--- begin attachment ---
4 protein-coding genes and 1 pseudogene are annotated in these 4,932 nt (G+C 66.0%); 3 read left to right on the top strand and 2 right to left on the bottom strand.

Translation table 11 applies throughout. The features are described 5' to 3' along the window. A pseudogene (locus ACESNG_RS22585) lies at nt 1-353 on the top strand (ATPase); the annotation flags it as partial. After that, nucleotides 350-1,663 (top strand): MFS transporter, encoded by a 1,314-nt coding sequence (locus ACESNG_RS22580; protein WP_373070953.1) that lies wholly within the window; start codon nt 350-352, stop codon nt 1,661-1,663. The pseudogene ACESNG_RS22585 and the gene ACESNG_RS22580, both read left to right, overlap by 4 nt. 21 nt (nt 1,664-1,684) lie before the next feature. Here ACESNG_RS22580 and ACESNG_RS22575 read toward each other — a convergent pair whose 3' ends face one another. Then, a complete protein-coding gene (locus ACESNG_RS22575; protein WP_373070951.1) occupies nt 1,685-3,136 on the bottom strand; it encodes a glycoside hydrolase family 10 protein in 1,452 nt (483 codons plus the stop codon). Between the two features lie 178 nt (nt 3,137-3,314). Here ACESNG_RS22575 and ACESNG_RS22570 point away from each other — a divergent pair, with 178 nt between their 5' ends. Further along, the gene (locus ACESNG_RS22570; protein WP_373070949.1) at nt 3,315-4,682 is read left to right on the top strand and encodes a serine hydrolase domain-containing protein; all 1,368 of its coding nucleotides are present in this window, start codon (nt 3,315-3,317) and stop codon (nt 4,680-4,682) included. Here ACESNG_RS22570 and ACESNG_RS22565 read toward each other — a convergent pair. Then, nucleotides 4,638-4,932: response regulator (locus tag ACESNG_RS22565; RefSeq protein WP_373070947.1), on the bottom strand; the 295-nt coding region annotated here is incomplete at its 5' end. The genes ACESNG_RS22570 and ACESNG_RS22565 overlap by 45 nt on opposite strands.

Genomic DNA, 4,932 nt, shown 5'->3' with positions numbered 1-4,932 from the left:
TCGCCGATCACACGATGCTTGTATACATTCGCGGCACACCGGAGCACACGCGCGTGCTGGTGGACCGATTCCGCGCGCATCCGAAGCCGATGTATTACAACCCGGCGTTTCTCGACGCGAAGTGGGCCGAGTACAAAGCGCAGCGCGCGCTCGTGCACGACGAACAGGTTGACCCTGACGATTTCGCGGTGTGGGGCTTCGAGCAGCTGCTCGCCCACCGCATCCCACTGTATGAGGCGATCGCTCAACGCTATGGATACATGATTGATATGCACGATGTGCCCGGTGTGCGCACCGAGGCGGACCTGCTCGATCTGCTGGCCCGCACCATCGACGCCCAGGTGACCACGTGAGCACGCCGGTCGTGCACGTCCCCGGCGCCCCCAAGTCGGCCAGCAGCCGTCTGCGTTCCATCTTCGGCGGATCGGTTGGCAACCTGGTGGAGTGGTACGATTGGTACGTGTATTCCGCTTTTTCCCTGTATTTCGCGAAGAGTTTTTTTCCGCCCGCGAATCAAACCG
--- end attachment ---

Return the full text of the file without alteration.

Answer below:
4 protein-coding genes and 1 pseudogene are annotated in these 4,932 nt (G+C 66.0%); 3 read left to right on the top strand and 2 right to left on the bottom strand.

Translation table 11 applies throughout. The features are described 5' to 3' along the window. A pseudogene (locus ACESNG_RS22585) lies at nt 1-353 on the top strand (ATPase); the annotation flags it as partial. After that, nucleotides 350-1,663 (top strand): MFS transporter, encoded by a 1,314-nt coding sequence (locus ACESNG_RS22580; protein WP_373070953.1) that lies wholly within the window; start codon nt 350-352, stop codon nt 1,661-1,663. The pseudogene ACESNG_RS22585 and the gene ACESNG_RS22580, both read left to right, overlap by 4 nt. 21 nt (nt 1,664-1,684) lie before the next feature. Here ACESNG_RS22580 and ACESNG_RS22575 read toward each other — a convergent pair whose 3' ends face one another. Then, a complete protein-coding gene (locus ACESNG_RS22575; protein WP_373070951.1) occupies nt 1,685-3,136 on the bottom strand; it encodes a glycoside hydrolase family 10 protein in 1,452 nt (483 codons plus the stop codon). Between the two features lie 178 nt (nt 3,137-3,314). Here ACESNG_RS22575 and ACESNG_RS22570 point away from each other — a divergent pair, with 178 nt between their 5' ends. Further along, the gene (locus ACESNG_RS22570; protein WP_373070949.1) at nt 3,315-4,682 is read left to right on the top strand and encodes a serine hydrolase domain-containing protein; all 1,368 of its coding nucleotides are present in this window, start codon (nt 3,315-3,317) and stop codon (nt 4,680-4,682) included. Here ACESNG_RS22570 and ACESNG_RS22565 read toward each other — a convergent pair. Then, nucleotides 4,638-4,932: response regulator (locus tag ACESNG_RS22565; RefSeq protein WP_373070947.1), on the bottom strand; the 295-nt coding region annotated here is incomplete at its 5' end. The genes ACESNG_RS22570 and ACESNG_RS22565 overlap by 45 nt on opposite strands.

Genomic DNA, 4,932 nt, shown 5'->3' with positions numbered 1-4,932 from the left:
TCGCCGATCACACGATGCTTGTATACATTCGCGGCACACCGGAGCACACGCGCGTGCTGGTGGACCGATTCCGCGCGCATCCGAAGCCGATGTATTACAACCCGGCGTTTCTCGACGCGAAGTGGGCCGAGTACAAAGCGCAGCGCGCGCTCGTGCACGACGAACAGGTTGACCCTGACGATTTCGCGGTGTGGGGCTTCGAGCAGCTGCTCGCCCACCGCATCCCACTGTATGAGGCGATCGCTCAACGCTATGGATACATGATTGATATGCACGATGTGCCCGGTGTGCGCACCGAGGCGGACCTGCTCGATCTGCTGGCCCGCACCATCGACGCCCAGGTGACCACGTGAGCACGCCGGTCGTGCACGTCCCCGGCGCCCCCAAGTCGGCCAGCAGCCGTCTGCGTTCCATCTTCGGCGGATCGGTTGGCAACCTGGTGGAGTGGTACGATTGGTACGTGTATTCCGCTTTTTCCCTGTATTTCGCGAAGAGTTTTTTTCCGCCCGCGAATCAAACCG